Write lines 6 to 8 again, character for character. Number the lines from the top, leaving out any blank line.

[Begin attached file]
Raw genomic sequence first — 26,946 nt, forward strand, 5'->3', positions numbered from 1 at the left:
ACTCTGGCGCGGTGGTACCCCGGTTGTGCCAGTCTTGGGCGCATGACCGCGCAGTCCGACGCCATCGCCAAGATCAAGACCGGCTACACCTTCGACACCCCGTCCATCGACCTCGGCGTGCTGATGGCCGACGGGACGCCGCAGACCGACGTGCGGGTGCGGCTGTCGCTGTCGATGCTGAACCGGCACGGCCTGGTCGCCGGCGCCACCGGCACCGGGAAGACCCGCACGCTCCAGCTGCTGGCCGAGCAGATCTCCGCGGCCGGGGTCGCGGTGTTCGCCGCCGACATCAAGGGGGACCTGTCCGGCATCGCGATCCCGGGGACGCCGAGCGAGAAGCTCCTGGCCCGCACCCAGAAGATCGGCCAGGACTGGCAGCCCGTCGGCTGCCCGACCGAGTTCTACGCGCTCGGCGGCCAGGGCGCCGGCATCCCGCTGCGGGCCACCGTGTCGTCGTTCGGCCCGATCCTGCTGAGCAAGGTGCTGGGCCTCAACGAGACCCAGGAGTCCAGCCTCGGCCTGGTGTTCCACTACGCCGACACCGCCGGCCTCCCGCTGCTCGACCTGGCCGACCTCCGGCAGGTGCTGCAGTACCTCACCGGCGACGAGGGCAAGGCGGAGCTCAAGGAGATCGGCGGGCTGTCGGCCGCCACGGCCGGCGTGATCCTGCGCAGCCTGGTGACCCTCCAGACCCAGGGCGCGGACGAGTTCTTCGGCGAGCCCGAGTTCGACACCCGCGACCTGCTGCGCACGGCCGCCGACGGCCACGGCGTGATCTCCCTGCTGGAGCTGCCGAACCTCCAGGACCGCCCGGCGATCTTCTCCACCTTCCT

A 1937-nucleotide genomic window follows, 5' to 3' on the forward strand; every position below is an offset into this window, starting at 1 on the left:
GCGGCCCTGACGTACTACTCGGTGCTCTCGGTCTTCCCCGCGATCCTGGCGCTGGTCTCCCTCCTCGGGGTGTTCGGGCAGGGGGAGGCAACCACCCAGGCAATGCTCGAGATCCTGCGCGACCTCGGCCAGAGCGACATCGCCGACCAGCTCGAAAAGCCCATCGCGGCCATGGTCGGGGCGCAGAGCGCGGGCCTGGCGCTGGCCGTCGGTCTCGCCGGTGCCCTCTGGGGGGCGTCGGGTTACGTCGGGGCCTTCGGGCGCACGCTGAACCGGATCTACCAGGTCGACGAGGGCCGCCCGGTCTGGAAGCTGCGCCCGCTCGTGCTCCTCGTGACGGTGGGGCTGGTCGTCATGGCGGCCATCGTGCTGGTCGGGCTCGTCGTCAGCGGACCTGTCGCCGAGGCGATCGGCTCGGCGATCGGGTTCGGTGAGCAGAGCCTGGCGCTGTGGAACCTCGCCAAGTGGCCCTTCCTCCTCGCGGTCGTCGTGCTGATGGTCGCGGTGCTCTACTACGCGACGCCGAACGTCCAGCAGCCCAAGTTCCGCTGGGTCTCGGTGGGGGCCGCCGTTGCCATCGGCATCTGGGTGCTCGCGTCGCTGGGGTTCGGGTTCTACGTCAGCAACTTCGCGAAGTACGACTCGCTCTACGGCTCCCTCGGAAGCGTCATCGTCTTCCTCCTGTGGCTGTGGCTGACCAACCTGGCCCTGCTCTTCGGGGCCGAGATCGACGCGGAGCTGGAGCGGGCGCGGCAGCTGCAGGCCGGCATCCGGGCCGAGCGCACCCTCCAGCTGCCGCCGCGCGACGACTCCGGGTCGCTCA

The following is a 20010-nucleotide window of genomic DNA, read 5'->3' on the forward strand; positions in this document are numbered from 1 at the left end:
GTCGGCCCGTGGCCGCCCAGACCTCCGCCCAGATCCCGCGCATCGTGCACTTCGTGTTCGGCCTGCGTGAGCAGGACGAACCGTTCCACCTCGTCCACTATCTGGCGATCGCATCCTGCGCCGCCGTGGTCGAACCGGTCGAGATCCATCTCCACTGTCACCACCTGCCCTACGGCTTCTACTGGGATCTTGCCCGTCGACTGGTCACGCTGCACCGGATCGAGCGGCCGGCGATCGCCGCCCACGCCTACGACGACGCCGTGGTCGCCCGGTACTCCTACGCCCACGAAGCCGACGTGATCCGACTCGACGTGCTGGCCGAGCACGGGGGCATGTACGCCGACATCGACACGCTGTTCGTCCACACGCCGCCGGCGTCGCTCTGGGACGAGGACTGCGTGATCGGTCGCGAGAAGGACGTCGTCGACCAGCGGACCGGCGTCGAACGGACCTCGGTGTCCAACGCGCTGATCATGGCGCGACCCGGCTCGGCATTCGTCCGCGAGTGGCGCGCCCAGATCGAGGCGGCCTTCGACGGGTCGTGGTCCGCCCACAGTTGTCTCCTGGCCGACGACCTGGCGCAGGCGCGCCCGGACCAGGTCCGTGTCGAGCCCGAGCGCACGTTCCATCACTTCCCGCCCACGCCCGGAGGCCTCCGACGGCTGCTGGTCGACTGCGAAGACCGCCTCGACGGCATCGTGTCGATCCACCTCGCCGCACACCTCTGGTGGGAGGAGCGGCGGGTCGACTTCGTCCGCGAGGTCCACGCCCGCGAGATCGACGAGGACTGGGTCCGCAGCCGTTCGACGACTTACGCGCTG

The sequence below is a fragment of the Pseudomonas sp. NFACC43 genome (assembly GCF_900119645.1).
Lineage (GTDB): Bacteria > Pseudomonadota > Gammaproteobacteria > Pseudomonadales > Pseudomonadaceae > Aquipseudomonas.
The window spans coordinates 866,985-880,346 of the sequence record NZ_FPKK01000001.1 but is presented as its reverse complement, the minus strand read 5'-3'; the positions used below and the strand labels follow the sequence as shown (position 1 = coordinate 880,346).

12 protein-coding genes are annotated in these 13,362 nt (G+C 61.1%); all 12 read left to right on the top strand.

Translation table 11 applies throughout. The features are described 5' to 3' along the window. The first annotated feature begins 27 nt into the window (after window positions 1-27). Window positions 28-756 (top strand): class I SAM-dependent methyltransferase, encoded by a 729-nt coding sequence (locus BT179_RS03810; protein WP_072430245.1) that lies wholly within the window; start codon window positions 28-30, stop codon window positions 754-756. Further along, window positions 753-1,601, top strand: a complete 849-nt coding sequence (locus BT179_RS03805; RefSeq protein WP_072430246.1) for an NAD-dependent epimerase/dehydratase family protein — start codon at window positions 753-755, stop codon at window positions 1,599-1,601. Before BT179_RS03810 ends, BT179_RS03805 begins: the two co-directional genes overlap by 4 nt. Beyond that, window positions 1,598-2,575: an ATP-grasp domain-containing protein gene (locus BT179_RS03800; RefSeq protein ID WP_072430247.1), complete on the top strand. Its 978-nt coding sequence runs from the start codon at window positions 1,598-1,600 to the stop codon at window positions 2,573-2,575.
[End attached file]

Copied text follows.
GTCGGCCCGTGGCCGCCCAGACCTCCGCCCAGATCCCGCGCATCGTGCACTTCGTGTTCGGCCTGCGTGAGCAGGACGAACCGTTCCACCTCGTCCACTATCTGGCGATCGCATCCTGCGCCGCCGTGGTCGAACCGGTCGAGATCCATCTCCACTGTCACCACCTGCCCTACGGCTTCTACTGGGATCTTGCCCGTCGACTGGTCACGCTGCACCGGATCGAGCGGCCGGCGATCGCCGCCCACGCCTACGACGACGCCGTGGTCGCCCGGTACTCCTACGCCCACGAAGCCGACGTGATCCGACTCGACGTGCTGGCCGAGCACGGGGGCATGTACGCCGACATCGACACGCTGTTCGTCCACACGCCGCCGGCGTCGCTCTGGGACGAGGACTGCGTGATCGGTCGCGAGAAGGACGTCGTCGACCAGCGGACCGGCGTCGAACGGACCTCGGTGTCCAACGCGCTGATCATGGCGCGACCCGGCTCGGCATTCGTCCGCGAGTGGCGCGCCCAGATCGAGGCGGCCTTCGACGGGTCGTGGTCCGCCCACAGTTGTCTCCTGGCCGACGACCTGGCGCAGGCGCGCCCGGACCAGGTCCGTGTCGAGCCCGAGCGCACGTTCCATCACTTCCCGCCCACGCCCGGAGGCCTCCGACGGCTGCTGGTCGACTGCGAAGACCGCCTCGACGGCATCGTGTCGATCCACCTCGCCGCACACCTCTGGTGGGAGGAGCGGCGGGTCGACTTCGTCCGCGAGGTCCACGCCCGCGAGATCGACGAGGACTGGGTCCGCAGCCGTTCGACGACTTACGCGCTG

The sequence below is a fragment of the Pseudomonas sp. NFACC43 genome (assembly GCF_900119645.1).
Lineage (GTDB): Bacteria > Pseudomonadota > Gammaproteobacteria > Pseudomonadales > Pseudomonadaceae > Aquipseudomonas.